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Warriors Micheal Luck became the first player in NRL history to crack the 70-tackle barrier last weekend against the Storm, but the tackling machine is far from excited at the achievement – he is more concerned by the one tackle he missed.

Despite leading the NRL for the past two seasons with 957 tackles in 2008 and 959 tackles in 2007, Luck pays no real attention to his massive numbers, instead keeping an eye on his effective tackle percentage which takes into account both missed and ineffective tackles. It is in this statistic you truly find the NRL’s best defenders.

Luck, a Queensland Origin hopeful, is amongst the NRL’s best effective tacklers with 92.9 per cent of his 289 tackles being effective. But he is not the best in 2009 to date.

Based on a minimum 100 tackles made, that title is currently held by Dallas Johnson with 361 tackles with a 96 per cent effectiveness – part of the reason he holds Luck out of the Maroons squad.

Ask people to name the NRL’s top performers and superstars and you’ll often hear the same names bandied about: Inglis, Thurston, Bowen, Stewart, Prince, Gidley, Lockyer… the usual suspects. Invariably they are the excitement machines, the players who score the tries, make the breaks and as a result, make the headlines. It’s true these dynamos of the game are indeed superstars – but for every gifted attacking player there is a crack defender, and without these players, the wizards of offence would be far less effective.

“It’s hard to put a price on the value of players like Micheal Luck,” Warriors coach Ivan Cleary tells “He makes countless tackles every week and has done it since he arrived here. It’s his fourth season here now and whether it’s at training or in games he just turns up and puts in maximum effort.

“We were pretty amazed at his numbers the other day; I know he was a little shocked, but when you play hard like he does and you get 90 minutes in, that’s what can happen.

“He hardly misses any and he is the sort of guy that is absolutely filthy if he misses one and is mad even if he makes one that he doesn’t feel he dominated properly. He is an extremely disciplined guy and has built his game around it.”

Luck’s 74 tackles against the Warriors on the weekend is the most in any game in NRL history; however he made them from 90 minutes whereas the previous top number of 69 by Nathan Hindmarsh came from 80 minutes of football.

Despite the huge numbers the Warriors’ vice-captain modestly says there is nothing special to his tallies.

“It was all down the middle of the park and that’s where I defend,” Luck says.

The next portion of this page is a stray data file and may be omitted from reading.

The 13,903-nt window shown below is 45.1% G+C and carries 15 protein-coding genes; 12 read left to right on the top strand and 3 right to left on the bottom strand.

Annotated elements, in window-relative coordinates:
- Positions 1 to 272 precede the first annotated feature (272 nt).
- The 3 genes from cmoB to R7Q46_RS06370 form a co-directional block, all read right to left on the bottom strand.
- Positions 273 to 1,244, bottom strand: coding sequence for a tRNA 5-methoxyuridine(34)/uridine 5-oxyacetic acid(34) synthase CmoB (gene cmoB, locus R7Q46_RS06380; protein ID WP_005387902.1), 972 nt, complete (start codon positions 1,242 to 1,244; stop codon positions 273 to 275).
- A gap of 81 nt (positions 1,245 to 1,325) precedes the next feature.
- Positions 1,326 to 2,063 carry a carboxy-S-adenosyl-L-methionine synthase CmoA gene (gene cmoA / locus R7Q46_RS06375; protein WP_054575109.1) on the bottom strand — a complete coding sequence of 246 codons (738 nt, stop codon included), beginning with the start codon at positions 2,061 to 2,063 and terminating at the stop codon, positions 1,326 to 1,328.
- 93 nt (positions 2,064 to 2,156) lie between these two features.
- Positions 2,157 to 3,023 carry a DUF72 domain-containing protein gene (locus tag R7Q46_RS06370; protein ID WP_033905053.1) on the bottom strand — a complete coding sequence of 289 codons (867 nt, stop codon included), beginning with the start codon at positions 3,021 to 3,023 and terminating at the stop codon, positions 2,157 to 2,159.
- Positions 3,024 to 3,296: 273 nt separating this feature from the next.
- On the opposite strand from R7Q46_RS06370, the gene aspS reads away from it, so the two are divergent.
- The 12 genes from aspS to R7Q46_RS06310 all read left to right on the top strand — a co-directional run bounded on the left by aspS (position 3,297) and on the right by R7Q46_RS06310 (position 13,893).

“They sent plenty of traffic towards me so if they come near you… well, you have to get involved in the tackle.

“It’s not something I plan to go and do. I don’t particularly want to make that many tackles but if the opposition run at me I have to do my job. I am on the field for a fair amount of time so it works out that way.”

When asked about his effective tackle percentage, Luck does admit to being more concerned.

“It’d be no good making 50 tackles if you are going to miss five or six,” he admits. “I wasn’t happy with my defence the week before against the Roosters, I missed a few soft ones, so I worked extra hard on it during the week.

“It’s just something you have to keep working on. You work on your footwork, your contact and the wrestle.”

Cleary believes Luck is more than ready for Origin and not just because his defence is brilliant. The back-rower was called in as 18th man for the Maroons in 2007 and while he doesn’t expect to be picked, he’ll keep striving to be better should a call-up come.

“Lucky is the glue of our forward pack, he gets things going and he has a good offensive role going as well,” Cleary says.

“He doesn’t shirk responsibility in attack, he’d have more hit-ups if he was allowed to but we have him working in a bit more of a passing role as well, so usually when he has played well and we have played well, he has done plenty of passing.

“He becomes a key link role for our forwards and he’s not afraid to carry the ball too. He is a great role model for everybody.

“From what I gather he is knocking on the door for Origin. Mal (Queensland coach Mal Meninga) certainly appreciates his work but he’s in the Dallas Johnson mould so he’s fighting for that role. I know if given the chance he wouldn’t let anyone down.”

The 27-year-old Luck isn’t counting on an Origin call-up, he actually respects the loyalty of the Queensland selectors and as such expects to be overlooked.

“I’d love to play for Queensland but the good thing about the Queensland selectors is they are loyal to the guys who have been there and done it before and the side they have at the moment have been doing the job,” he says.

“I fully expect the same side to be picked again and they’ll be hard to beat once more. All I can do is play as well as I can and if a chance comes, it comes.”

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National Rugby League respects and honours the Traditional Custodians of the land and pay our respects to their Elders past, present and future. We acknowledge the stories, traditions and living cultures of Aboriginal and Torres Strait Islander peoples on the lands we meet, gather and play on.

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